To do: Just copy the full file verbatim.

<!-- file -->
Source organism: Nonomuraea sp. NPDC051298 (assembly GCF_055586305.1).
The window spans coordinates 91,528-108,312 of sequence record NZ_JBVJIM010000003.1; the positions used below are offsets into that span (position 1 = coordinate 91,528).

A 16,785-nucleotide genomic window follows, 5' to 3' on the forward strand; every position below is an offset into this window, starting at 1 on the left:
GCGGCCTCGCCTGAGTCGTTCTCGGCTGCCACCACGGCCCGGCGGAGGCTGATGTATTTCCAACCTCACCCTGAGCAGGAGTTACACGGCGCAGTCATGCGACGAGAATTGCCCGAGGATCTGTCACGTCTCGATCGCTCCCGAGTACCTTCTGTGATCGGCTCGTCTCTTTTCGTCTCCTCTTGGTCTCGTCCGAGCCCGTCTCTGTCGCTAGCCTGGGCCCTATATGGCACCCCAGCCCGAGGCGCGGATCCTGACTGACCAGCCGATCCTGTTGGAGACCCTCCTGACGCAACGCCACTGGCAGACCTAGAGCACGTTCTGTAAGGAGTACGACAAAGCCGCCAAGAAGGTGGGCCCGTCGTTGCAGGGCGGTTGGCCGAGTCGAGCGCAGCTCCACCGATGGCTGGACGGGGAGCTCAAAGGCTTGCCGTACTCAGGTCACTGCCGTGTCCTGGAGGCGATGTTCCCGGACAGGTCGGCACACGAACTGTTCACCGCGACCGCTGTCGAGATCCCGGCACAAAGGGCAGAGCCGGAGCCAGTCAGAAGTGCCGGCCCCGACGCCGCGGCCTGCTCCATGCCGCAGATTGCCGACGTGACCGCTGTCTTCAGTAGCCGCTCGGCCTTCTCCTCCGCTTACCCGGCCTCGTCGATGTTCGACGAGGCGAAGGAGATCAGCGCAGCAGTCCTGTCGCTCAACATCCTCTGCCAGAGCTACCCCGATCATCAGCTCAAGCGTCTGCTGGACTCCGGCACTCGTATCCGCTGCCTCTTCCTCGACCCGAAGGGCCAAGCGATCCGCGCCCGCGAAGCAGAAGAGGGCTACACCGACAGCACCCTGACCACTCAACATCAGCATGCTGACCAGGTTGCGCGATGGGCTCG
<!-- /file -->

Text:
Source organism: Nonomuraea sp. NPDC051298 (assembly GCF_055586305.1).
The window spans coordinates 91,528-108,312 of sequence record NZ_JBVJIM010000003.1; the positions used below are offsets into that span (position 1 = coordinate 91,528).

A 16,785-nucleotide genomic window follows, 5' to 3' on the forward strand; every position below is an offset into this window, starting at 1 on the left:
GCGGCCTCGCCTGAGTCGTTCTCGGCTGCCACCACGGCCCGGCGGAGGCTGATGTATTTCCAACCTCACCCTGAGCAGGAGTTACACGGCGCAGTCATGCGACGAGAATTGCCCGAGGATCTGTCACGTCTCGATCGCTCCCGAGTACCTTCTGTGATCGGCTCGTCTCTTTTCGTCTCCTCTTGGTCTCGTCCGAGCCCGTCTCTGTCGCTAGCCTGGGCCCTATATGGCACCCCAGCCCGAGGCGCGGATCCTGACTGACCAGCCGATCCTGTTGGAGACCCTCCTGACGCAACGCCACTGGCAGACCTAGAGCACGTTCTGTAAGGAGTACGACAAAGCCGCCAAGAAGGTGGGCCCGTCGTTGCAGGGCGGTTGGCCGAGTCGAGCGCAGCTCCACCGATGGCTGGACGGGGAGCTCAAAGGCTTGCCGTACTCAGGTCACTGCCGTGTCCTGGAGGCGATGTTCCCGGACAGGTCGGCACACGAACTGTTCACCGCGACCGCTGTCGAGATCCCGGCACAAAGGGCAGAGCCGGAGCCAGTCAGAAGTGCCGGCCCCGACGCCGCGGCCTGCTCCATGCCGCAGATTGCCGACGTGACCGCTGTCTTCAGTAGCCGCTCGGCCTTCTCCTCCGCTTACCCGGCCTCGTCGATGTTCGACGAGGCGAAGGAGATCAGCGCAGCAGTCCTGTCGCTCAACATCCTCTGCCAGAGCTACCCCGATCATCAGCTCAAGCGTCTGCTGGACTCCGGCACTCGTATCCGCTGCCTCTTCCTCGACCCGAAGGGCCAAGCGATCCGCGCCCGCGAAGCAGAAGAGGGCTACACCGACAGCACCCTGACCACTCAACATCAGCATGCTGACCAGGTTGCGCGATGGGCTCG